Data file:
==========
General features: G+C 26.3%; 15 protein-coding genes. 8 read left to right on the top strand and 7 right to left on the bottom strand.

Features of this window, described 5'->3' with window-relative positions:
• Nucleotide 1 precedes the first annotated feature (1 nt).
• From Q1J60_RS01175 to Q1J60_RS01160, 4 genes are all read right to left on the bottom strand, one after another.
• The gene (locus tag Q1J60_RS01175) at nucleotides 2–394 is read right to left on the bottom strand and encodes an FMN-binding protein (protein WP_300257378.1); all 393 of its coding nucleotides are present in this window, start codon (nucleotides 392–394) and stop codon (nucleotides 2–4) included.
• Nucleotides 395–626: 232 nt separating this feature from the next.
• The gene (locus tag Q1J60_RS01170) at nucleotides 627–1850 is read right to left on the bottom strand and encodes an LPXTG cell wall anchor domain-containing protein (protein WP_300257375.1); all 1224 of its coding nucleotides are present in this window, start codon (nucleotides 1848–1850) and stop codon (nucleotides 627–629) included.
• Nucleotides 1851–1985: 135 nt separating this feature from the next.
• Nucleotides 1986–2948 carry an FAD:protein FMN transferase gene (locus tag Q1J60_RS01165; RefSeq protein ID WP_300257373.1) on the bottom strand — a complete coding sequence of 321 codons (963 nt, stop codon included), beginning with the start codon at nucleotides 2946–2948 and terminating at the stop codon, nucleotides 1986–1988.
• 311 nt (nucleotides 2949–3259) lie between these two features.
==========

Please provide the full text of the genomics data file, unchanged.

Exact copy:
General features: G+C 26.3%; 15 protein-coding genes. 8 read left to right on the top strand and 7 right to left on the bottom strand.

Features of this window, described 5'->3' with window-relative positions:
• Nucleotide 1 precedes the first annotated feature (1 nt).
• From Q1J60_RS01175 to Q1J60_RS01160, 4 genes are all read right to left on the bottom strand, one after another.
• The gene (locus tag Q1J60_RS01175) at nucleotides 2–394 is read right to left on the bottom strand and encodes an FMN-binding protein (protein WP_300257378.1); all 393 of its coding nucleotides are present in this window, start codon (nucleotides 392–394) and stop codon (nucleotides 2–4) included.
• Nucleotides 395–626: 232 nt separating this feature from the next.
• The gene (locus tag Q1J60_RS01170) at nucleotides 627–1850 is read right to left on the bottom strand and encodes an LPXTG cell wall anchor domain-containing protein (protein WP_300257375.1); all 1224 of its coding nucleotides are present in this window, start codon (nucleotides 1848–1850) and stop codon (nucleotides 627–629) included.
• Nucleotides 1851–1985: 135 nt separating this feature from the next.
• Nucleotides 1986–2948 carry an FAD:protein FMN transferase gene (locus tag Q1J60_RS01165; RefSeq protein ID WP_300257373.1) on the bottom strand — a complete coding sequence of 321 codons (963 nt, stop codon included), beginning with the start codon at nucleotides 2946–2948 and terminating at the stop codon, nucleotides 1986–1988.
• 311 nt (nucleotides 2949–3259) lie between these two features.